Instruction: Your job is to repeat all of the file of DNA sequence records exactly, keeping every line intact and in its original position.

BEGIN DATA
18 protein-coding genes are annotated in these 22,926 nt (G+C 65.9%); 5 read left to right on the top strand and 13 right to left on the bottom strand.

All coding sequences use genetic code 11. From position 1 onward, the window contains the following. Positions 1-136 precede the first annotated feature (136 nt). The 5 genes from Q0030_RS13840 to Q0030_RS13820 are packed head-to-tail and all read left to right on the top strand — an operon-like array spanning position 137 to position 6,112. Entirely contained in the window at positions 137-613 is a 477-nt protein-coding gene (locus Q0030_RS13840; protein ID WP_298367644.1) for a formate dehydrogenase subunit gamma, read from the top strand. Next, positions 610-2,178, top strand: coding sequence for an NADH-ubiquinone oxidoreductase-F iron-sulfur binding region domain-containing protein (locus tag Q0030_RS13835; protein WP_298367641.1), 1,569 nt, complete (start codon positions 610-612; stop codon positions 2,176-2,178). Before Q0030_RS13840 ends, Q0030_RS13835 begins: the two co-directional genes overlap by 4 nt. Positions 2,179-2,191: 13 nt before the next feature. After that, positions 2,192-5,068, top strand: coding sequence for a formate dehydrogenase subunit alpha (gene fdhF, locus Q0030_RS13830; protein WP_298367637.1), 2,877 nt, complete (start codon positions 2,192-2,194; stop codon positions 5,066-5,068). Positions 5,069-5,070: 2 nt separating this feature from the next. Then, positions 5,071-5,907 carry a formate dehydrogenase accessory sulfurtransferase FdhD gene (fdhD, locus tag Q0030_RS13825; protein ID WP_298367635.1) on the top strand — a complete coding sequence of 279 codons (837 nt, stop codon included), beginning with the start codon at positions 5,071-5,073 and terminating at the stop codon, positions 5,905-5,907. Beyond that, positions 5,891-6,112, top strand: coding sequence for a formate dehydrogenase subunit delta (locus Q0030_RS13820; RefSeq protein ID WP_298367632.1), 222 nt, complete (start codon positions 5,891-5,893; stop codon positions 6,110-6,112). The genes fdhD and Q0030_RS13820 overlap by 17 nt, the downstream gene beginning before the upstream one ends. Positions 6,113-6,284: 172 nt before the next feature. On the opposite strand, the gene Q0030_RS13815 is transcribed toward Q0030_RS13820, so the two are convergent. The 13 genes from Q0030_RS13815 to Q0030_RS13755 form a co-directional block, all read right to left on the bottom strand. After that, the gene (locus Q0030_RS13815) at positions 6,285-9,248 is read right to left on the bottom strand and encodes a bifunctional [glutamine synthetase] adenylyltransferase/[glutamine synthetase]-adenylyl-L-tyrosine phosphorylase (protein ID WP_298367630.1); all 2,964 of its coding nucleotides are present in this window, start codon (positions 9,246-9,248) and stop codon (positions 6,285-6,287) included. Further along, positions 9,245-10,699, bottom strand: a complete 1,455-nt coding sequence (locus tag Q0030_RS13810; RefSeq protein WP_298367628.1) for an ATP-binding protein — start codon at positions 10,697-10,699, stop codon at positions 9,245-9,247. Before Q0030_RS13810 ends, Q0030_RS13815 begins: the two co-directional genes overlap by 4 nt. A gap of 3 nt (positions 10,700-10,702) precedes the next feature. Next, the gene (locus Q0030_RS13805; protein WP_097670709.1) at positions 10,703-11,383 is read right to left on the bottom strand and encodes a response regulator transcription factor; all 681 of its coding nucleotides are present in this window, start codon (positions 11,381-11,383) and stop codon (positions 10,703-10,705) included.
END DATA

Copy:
18 protein-coding genes are annotated in these 22,926 nt (G+C 65.9%); 5 read left to right on the top strand and 13 right to left on the bottom strand.

All coding sequences use genetic code 11. From position 1 onward, the window contains the following. Positions 1-136 precede the first annotated feature (136 nt). The 5 genes from Q0030_RS13840 to Q0030_RS13820 are packed head-to-tail and all read left to right on the top strand — an operon-like array spanning position 137 to position 6,112. Entirely contained in the window at positions 137-613 is a 477-nt protein-coding gene (locus Q0030_RS13840; protein ID WP_298367644.1) for a formate dehydrogenase subunit gamma, read from the top strand. Next, positions 610-2,178, top strand: coding sequence for an NADH-ubiquinone oxidoreductase-F iron-sulfur binding region domain-containing protein (locus tag Q0030_RS13835; protein WP_298367641.1), 1,569 nt, complete (start codon positions 610-612; stop codon positions 2,176-2,178). Before Q0030_RS13840 ends, Q0030_RS13835 begins: the two co-directional genes overlap by 4 nt. Positions 2,179-2,191: 13 nt before the next feature. After that, positions 2,192-5,068, top strand: coding sequence for a formate dehydrogenase subunit alpha (gene fdhF, locus Q0030_RS13830; protein WP_298367637.1), 2,877 nt, complete (start codon positions 2,192-2,194; stop codon positions 5,066-5,068). Positions 5,069-5,070: 2 nt separating this feature from the next. Then, positions 5,071-5,907 carry a formate dehydrogenase accessory sulfurtransferase FdhD gene (fdhD, locus tag Q0030_RS13825; protein ID WP_298367635.1) on the top strand — a complete coding sequence of 279 codons (837 nt, stop codon included), beginning with the start codon at positions 5,071-5,073 and terminating at the stop codon, positions 5,905-5,907. Beyond that, positions 5,891-6,112, top strand: coding sequence for a formate dehydrogenase subunit delta (locus Q0030_RS13820; RefSeq protein ID WP_298367632.1), 222 nt, complete (start codon positions 5,891-5,893; stop codon positions 6,110-6,112). The genes fdhD and Q0030_RS13820 overlap by 17 nt, the downstream gene beginning before the upstream one ends. Positions 6,113-6,284: 172 nt before the next feature. On the opposite strand, the gene Q0030_RS13815 is transcribed toward Q0030_RS13820, so the two are convergent. The 13 genes from Q0030_RS13815 to Q0030_RS13755 form a co-directional block, all read right to left on the bottom strand. After that, the gene (locus Q0030_RS13815) at positions 6,285-9,248 is read right to left on the bottom strand and encodes a bifunctional [glutamine synthetase] adenylyltransferase/[glutamine synthetase]-adenylyl-L-tyrosine phosphorylase (protein ID WP_298367630.1); all 2,964 of its coding nucleotides are present in this window, start codon (positions 9,246-9,248) and stop codon (positions 6,285-6,287) included. Further along, positions 9,245-10,699, bottom strand: a complete 1,455-nt coding sequence (locus tag Q0030_RS13810; RefSeq protein WP_298367628.1) for an ATP-binding protein — start codon at positions 10,697-10,699, stop codon at positions 9,245-9,247. Before Q0030_RS13810 ends, Q0030_RS13815 begins: the two co-directional genes overlap by 4 nt. A gap of 3 nt (positions 10,700-10,702) precedes the next feature. Next, the gene (locus Q0030_RS13805; protein WP_097670709.1) at positions 10,703-11,383 is read right to left on the bottom strand and encodes a response regulator transcription factor; all 681 of its coding nucleotides are present in this window, start codon (positions 11,381-11,383) and stop codon (positions 10,703-10,705) included.